We know what you are thinking and we were thinking it too: how can a company known for headphones be any good at making a soundbar? It turns out, if that company is Sennheiser, they can be very good at it. This pricey soundbar was the darling of a fast-fading CES Show in early 2019 (fading at least for specialty AV, not driverless cars and Internet-of-things hair brushes or ping pong playing robots), and when we got our hands on the Ambeo it very much lived up to its hype. Bob Barrett opined, “No other soundbar that I’ve auditioned can deliver even close to the same low bass extension of the Sennheiser without adding a separate sub. And no other current soundbar reproduces Dolby Atmos soundtracks with the natural immersive quality or the same level of accuracy.”

Aperion Novus Speakers ($2,995 for a 5.0.2 system) (Read our review)
A good value always catches our attention, and Aperion Audio is a well-established leader in online speakers that don’t simply rock, but do so at a very, very fair price. Their new Novus 5.0.2 speaker system is designed for the performance enthusiast who wants a great object-based surround sound setup that is commensurate with what today’s mid-range and full-featured AV receivers cost.

Dylan Seeger concluded, “Every Novus speaker is well built, looks great, and offers excellent sound quality, all of which makes them easy to recommend before you even consider the value proposition the height speakers add.”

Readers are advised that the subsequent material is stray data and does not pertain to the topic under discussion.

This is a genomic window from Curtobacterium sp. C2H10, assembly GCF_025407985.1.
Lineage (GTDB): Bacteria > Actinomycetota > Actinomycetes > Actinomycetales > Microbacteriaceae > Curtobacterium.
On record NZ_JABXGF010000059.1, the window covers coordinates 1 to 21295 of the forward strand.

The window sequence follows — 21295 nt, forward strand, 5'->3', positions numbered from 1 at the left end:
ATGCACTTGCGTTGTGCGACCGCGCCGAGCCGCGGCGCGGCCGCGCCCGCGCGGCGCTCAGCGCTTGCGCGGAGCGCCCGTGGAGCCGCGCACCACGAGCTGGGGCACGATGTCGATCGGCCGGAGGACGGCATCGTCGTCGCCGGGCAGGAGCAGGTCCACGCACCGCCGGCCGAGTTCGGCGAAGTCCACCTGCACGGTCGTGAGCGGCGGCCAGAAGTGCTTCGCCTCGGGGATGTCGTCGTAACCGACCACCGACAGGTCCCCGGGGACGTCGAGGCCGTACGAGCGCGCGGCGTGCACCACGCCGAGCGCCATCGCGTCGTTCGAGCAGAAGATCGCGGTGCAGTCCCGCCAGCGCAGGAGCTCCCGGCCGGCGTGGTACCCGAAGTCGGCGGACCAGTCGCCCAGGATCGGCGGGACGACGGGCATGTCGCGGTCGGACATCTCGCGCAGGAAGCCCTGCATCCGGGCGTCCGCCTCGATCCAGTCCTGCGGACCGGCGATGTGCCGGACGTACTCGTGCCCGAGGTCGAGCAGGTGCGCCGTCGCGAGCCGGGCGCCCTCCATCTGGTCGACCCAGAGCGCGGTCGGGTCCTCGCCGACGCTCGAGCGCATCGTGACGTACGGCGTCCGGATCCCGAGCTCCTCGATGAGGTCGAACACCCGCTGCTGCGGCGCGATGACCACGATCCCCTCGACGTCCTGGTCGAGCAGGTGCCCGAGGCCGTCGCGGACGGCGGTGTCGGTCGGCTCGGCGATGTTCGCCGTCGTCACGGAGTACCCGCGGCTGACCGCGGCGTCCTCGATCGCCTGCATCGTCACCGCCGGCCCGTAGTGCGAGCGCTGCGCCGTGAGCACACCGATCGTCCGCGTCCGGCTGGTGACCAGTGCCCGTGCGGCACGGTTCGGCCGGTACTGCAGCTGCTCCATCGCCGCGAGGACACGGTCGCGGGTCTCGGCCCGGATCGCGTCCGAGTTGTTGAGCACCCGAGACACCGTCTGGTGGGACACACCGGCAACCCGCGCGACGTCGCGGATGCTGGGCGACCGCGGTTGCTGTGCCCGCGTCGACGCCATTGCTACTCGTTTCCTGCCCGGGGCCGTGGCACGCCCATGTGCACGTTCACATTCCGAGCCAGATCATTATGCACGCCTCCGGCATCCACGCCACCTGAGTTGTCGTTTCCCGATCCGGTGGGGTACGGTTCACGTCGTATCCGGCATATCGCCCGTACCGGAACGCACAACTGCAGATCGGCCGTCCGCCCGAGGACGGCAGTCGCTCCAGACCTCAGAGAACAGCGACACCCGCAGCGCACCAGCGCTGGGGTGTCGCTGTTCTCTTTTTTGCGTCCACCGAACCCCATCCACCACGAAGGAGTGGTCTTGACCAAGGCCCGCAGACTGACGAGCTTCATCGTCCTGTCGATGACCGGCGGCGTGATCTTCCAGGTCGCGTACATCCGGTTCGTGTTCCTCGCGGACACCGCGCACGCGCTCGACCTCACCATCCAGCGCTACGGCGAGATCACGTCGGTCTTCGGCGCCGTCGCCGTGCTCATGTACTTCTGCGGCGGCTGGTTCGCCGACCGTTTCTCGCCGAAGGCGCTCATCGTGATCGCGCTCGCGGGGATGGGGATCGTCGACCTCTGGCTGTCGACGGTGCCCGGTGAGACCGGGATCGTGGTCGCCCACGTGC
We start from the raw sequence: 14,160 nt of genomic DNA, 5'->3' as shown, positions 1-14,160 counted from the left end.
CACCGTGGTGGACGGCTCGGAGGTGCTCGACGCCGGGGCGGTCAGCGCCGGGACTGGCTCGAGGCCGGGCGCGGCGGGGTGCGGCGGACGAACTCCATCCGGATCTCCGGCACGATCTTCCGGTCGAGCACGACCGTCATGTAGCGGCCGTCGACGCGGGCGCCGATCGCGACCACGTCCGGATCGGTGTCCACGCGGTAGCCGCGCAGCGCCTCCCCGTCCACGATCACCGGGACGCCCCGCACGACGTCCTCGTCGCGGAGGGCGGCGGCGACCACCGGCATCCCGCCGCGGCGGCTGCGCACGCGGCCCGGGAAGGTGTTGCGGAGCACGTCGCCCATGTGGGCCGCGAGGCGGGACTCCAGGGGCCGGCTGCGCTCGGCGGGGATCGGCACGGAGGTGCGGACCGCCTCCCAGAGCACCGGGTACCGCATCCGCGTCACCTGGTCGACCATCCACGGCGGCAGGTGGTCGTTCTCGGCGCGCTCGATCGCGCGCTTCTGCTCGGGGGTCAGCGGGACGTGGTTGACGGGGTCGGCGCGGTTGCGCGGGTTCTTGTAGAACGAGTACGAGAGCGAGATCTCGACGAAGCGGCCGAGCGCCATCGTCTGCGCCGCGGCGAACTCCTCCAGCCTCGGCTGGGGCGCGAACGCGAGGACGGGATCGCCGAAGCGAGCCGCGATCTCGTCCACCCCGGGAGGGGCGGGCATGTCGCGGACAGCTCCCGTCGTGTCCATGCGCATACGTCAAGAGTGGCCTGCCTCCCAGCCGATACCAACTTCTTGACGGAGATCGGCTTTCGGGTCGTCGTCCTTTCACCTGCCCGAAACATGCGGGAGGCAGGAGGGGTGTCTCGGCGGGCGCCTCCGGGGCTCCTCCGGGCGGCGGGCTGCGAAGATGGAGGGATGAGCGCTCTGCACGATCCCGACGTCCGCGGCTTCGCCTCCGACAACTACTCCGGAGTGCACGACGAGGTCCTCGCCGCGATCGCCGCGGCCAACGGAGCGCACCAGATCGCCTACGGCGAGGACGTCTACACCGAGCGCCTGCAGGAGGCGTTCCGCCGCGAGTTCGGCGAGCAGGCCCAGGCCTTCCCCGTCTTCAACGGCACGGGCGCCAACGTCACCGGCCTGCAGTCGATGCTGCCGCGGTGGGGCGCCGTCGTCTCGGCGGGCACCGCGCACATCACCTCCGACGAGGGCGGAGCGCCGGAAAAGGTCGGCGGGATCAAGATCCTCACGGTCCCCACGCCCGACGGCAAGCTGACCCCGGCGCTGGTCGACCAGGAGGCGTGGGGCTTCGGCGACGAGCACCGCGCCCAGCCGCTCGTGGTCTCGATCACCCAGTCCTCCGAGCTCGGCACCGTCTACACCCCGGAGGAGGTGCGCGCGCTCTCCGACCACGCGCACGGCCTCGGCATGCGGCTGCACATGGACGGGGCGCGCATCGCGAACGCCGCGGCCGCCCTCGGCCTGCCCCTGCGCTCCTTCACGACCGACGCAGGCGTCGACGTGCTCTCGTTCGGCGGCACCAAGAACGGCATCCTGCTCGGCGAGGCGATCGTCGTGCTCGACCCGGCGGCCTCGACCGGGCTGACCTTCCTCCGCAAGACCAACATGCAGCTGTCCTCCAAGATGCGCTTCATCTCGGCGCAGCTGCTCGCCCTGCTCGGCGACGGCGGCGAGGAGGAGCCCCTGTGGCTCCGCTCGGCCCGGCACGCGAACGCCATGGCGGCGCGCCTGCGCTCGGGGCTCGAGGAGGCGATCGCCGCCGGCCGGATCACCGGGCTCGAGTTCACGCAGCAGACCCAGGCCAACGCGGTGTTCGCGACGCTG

Marantz SR8012 AV Receiver ($2,999) (Read our review)

Many around here, including the boss, think Marantz makes some of the best sounding, best designed, most feature-laden AV receivers on the market, and the Marantz SR 8012 is pretty much the best example of that concept. The question isn’t what this receiver has in terms of features, it’s what features doesn’t it have, which is impressive given that it’s pushing two years on the market at this point.

The Marantz SR8012 even does a few things that its AV preamp brother, the Marantz AV8805, can’t do, and that is pretty impressive for an AV receiver – even a relatively expensive one like this. Resident AV receiver guru Dennis Burger had this to say about the Marantz SR 8012: “the SR8012 is a step up from what most of you are buying these days, and its price reflects that. But we don’t live in a one-size-fits-all world, and some of you simply need more in terms of power or channels. What’s reassuring is that Marantz is able to deliver that without compromising in terms of fidelity, especially for those of you who do a lot of two-channel listening via your surround sound rigs.”